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New Zealand and a Grand Coalition - TOP

We’ve been working hard to compare the policies of different parties, and will be releasing our findings soon. Perhaps the starkest finding is that the two parties with the most similar policies are actually Labour and National.

 

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That’s right, the two arch enemies are actually the most similar. And it isn’t really that surprising when you consider they are scrapping over the middle ground. Since the last election Labour has shed any controversial policy such as the capital gains tax, pitching themselves as National-lite. Meanwhile National has been busily watering down and pinching Labour’s policies; such as the plan to build 26,000 new houses (effectively Kiwi-build) and lifting the super age in 2040, so they have become Labour-lite. Now there really isn’t much to set them apart except for the colour of the wrapper.

Incredibly, National and Labour appear to be closer together than the potential coalition partners Labour and the Greens are. While Labour and National fight over who is going to change the least, most of the interesting policy discussion is happening in the minor parties.

Labour and National should really get over themselves, get in a room and form a Grand Coalition. That is effectively what they have been doing for 70 years anyway, with Labour doing the reforming and National protecting the status quo left to them by the previous Labour government.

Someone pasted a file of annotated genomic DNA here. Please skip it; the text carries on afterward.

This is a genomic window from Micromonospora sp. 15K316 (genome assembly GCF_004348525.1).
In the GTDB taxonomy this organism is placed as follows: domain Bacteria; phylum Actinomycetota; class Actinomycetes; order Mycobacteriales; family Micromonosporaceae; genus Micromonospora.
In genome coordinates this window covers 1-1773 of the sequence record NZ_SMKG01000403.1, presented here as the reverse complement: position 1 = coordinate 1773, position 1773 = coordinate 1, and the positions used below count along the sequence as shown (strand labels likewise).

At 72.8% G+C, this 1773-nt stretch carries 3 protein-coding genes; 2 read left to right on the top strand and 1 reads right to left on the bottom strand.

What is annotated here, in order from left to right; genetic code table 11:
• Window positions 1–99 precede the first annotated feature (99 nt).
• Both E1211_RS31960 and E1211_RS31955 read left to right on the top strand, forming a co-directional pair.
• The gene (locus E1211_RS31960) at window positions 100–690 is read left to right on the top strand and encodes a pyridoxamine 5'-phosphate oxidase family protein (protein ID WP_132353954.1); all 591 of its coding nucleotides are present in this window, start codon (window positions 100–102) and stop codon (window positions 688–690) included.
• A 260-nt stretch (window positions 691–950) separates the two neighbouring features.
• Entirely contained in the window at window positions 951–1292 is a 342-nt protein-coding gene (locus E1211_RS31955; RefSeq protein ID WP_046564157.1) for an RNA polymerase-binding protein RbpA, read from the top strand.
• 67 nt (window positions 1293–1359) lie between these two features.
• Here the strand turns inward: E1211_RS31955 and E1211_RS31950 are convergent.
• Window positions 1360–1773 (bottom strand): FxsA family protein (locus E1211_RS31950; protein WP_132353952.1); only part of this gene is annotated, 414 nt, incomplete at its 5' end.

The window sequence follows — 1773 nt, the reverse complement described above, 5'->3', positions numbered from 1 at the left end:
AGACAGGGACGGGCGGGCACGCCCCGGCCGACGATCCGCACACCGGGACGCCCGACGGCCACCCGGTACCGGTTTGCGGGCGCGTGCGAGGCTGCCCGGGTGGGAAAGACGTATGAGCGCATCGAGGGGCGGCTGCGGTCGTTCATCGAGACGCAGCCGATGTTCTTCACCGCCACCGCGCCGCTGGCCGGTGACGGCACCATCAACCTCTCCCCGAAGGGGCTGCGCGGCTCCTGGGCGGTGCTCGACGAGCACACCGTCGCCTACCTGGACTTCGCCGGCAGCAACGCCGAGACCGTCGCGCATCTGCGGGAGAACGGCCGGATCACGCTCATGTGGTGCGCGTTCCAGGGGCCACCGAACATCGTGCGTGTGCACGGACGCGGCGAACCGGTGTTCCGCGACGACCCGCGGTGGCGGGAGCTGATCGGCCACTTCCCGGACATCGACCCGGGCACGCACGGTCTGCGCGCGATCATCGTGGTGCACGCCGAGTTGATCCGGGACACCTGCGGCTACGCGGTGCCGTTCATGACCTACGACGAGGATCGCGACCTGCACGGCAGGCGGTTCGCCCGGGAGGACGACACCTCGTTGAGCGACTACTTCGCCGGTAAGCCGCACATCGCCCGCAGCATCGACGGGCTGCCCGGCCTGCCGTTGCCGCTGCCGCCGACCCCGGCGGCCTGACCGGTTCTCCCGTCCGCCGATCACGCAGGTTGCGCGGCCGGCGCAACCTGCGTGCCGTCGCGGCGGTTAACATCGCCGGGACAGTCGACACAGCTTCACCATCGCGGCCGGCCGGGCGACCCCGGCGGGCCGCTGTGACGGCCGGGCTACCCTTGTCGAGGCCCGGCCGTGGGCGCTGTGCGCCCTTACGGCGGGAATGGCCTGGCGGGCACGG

A Grand Coalition is where the two major parties in Parliament form a coalition. It sounds pretty weird here in New Zealand, but it is actually a popular arrangement overseas. Germany, which also has MMP as a voting system, is currently experiencing their third Grand Coalition since World War Two between the CDU (their version of National) and SPD (their version of Labour). They usually do it for the greater good, and to keep the loony fringe parties from holding everyone to ransom.

Would a Grand Coalition be so bad? Apart from the egos involved, probably not. At least it would keep the far right ACT and regressive NZ First out of the picture. As the NZ Initiative points out it would give a new government the majority they need to tackle the difficult long-term issues New Zealand is facing.

Of course it is unlikely to happen here, with the main barrier being party tribalism. Labour and National party diehards would never countenance such an idea, they are simply not mature enough to see that their approach is so close.

Is the New Zealand public ready to move past this immature, left-right partisanship that is really more of a legacy than anything else? The Opportunities Party (TOP) thinks it is, but we won’t get there with the current crop of politicians. We need a new way of doing things, one that focuses on what works, not which tribe you belong to. 

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    • Oliver Krollmann
      followed this page 2017-06-03 06:40:38 +1200
    • Matt Walkington
      commented 2017-06-01 18:49:46 +1200